After fostering for two years, Pam became friends with a social worker for Wendy’s Wonderful Kids, and jokingly asked her what children she had available. That’s when the social worker handed Pam an information sheet highlighting Douglas’ information, and Pam knew she needed to tell Greg about the little boy. Douglas had been in foster care since he was three, and when he was placed in the foster system was the victim of severe neglect. Pam explains, “Doug came to us not walking, talking, and eating baby food. He was scared of the dark and sleeping in a crib.” Doug’s improvement since being with the Caldwells has been drastic and rapid. She continues, “He now eats regular food, he will try to say what he wants, and he is walking, which was our biggest challenge. He sleeps in a twin bed and we slowly transitioned him to only needing a small night-light to sleep with. He has done so much in a short time. We can’t wait to see where he goes with his life. He just needed a good start.”
The Caldwells had two adopted sons, in addition to their three grown children, and yet Pam knew that she wanted to add another child to their family, a girl. After contacting the social worker, Pam says she was frightened by the child she was presented with: Nevaeh, a five-year old in the foster system since she was two, who had been so brutally abused as a baby she was now confined to a wheelchair with severe disabilities. Pam recalls, “She scared us—she had a lot of problems. I talked Greg in to going to visit her and that’s all it took for her to become a daddy’s girl. After our meeting and learning everything we needed to know to care for her, we brought her home in March of 2015.”
Pam and Greg don’t think their stories of adoption are anything remarkable, they simply met a need that was placed in their path. Pam explains, “We knew they needed us, and we looked past their disabilities. Really, we found out that we needed them so much more than they needed us. They have shown us what we really are capable of handling.”
Nevaeh has blossomed in the Caldwell family, and she is now making leaps and gains once thought impossible. “Nevaeh would repeat what you said to her when we first got her, and never noticed people coming and going. Today, you can have a conversation with her. She can do just about anything on her iPad, and she makes some decisions on her own. She is smart, and learning to read. She amazes me every day with something new. She knows all of our family members and talks all the time.”
Pam cautions others who fear adopting a child with special needs from focusing on the wrong thing. She advises, “Look past the words ‘special needs.’ Those are just words. See the child.”
Considering adoption? Please check out this guide
Also, please prayerfully consider your financial support of this great organization.
General David Petraeus (ret.) photographed Wednesday, April 26, 2017 at the Jeanne B. McCoy Community Center for the Arts as part of ‘The Jefferson Series‘ presented by The New Albany Community Foundation.
David Howell Petraeus is a retired United States Army General officer and public official. He served as Director of the Central Intelligence Agency from September 6, 2011, until his resignation on November 9, 2012. Prior to his assuming the directorship of the CIA, Petraeus served 37 years in the United States Army. His last assignments in the Army were as commander of the International Security Assistance Force (ISAF) and Commander, U.S. Forces Afghanistan (USFOR-A) from July 4, 2010, to July 18, 2011. His other four-star assignments include serving as the 10th Commander, U.S. Central Command (USCENTCOM) from October 13, 2008, to June 30, 2010, and as Commanding General, Multi-National Force – Iraq (MNF-I) from February 10, 2007, to September 16, 2008. As commander of MNF-I, Petraeus oversaw all coalition forces in Iraq.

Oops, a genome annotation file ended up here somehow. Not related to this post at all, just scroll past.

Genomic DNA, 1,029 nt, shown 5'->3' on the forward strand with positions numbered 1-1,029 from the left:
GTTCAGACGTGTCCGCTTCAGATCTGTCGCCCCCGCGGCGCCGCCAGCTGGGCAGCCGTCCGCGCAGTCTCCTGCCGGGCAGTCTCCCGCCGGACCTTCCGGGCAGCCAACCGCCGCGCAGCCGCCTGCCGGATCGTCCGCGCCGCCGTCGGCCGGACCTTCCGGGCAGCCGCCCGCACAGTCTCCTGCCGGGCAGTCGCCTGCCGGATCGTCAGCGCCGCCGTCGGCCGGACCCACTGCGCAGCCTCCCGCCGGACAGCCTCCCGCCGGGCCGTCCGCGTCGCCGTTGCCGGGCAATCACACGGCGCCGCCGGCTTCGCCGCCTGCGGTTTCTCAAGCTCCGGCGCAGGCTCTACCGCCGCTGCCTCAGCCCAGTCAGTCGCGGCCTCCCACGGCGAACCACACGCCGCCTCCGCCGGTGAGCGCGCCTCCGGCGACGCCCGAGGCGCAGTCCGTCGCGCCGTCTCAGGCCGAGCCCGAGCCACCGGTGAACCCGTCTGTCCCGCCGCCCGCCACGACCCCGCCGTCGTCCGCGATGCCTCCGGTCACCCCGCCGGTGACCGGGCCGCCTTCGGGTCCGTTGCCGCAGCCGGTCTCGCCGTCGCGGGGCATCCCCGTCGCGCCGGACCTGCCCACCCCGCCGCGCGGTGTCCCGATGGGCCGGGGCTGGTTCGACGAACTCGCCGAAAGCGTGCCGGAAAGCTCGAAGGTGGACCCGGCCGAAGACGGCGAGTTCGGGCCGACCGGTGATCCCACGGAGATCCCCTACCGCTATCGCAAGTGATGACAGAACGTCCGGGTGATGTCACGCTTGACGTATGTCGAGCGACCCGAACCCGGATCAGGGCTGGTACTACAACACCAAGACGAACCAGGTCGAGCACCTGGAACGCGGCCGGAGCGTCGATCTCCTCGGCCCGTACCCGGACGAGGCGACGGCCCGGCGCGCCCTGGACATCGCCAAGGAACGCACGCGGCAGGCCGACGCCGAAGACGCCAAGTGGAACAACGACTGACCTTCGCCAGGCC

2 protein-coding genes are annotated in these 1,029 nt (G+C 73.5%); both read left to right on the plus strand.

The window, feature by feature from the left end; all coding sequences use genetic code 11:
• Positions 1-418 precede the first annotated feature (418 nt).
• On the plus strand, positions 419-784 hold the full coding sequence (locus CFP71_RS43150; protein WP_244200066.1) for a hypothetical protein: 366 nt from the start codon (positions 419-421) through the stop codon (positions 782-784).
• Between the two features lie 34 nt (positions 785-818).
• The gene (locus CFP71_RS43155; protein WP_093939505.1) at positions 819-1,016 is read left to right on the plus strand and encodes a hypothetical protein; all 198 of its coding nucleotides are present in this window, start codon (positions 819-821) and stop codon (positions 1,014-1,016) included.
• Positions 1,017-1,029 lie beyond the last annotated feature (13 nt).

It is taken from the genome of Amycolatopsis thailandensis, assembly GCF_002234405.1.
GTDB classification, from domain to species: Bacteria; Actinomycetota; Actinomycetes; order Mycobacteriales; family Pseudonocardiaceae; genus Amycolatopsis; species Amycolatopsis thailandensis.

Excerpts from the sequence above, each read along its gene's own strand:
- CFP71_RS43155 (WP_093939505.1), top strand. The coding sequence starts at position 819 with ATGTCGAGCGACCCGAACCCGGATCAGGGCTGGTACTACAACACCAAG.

Petraeus has a B.S. degree from the United States Military Academy, from which he graduated in 1974 as a distinguished cadet (top 5% of his class). In his class were three other future four-star generals, Martin Dempsey, Walter L. Sharp and Keith B. Alexander. He was the General George C. Marshall Award winner as the top graduate of the U.S. Army Command and General Staff College class of 1983. He subsequently earned an M.P.A. in 1985 and a Ph.D. degree in international relationsin 1987 from the Woodrow Wilson School of Public and International Affairs at Princeton University. He later served as Assistant Professor of International Relations at the United States Military Academy and also completed a fellowship at Georgetown University.
Kohlberg Kravis Roberts & Co. L.P., a New York investment firm, hired Petraeus as chairman of the firm’s newly created KKR Global Institute in May 2013. Petraeus will support its investment teams and portfolio companies when studying new investments, especially in new locations. In December 2014, Petraeus was named a partner at KKR and remains Chairman of the KKR Global Institute. Petraeus joined the board of advisers of Team Rubicon on June 18, 2013.
The New Albany Community Foundation established the Jefferson Series, inspired by Thomas Jefferson’s appreciation for lifelong learning and encouraged by the success of its Remarkable Evening lectures, a collection of stimulating forums featuring some of the world’s most compelling and esteemed thinkers of our time.
James D. DeCamp - Longtime newspaper photographer turned commercial photographer feeding a variety of clients with cutting edge photography and multimedia.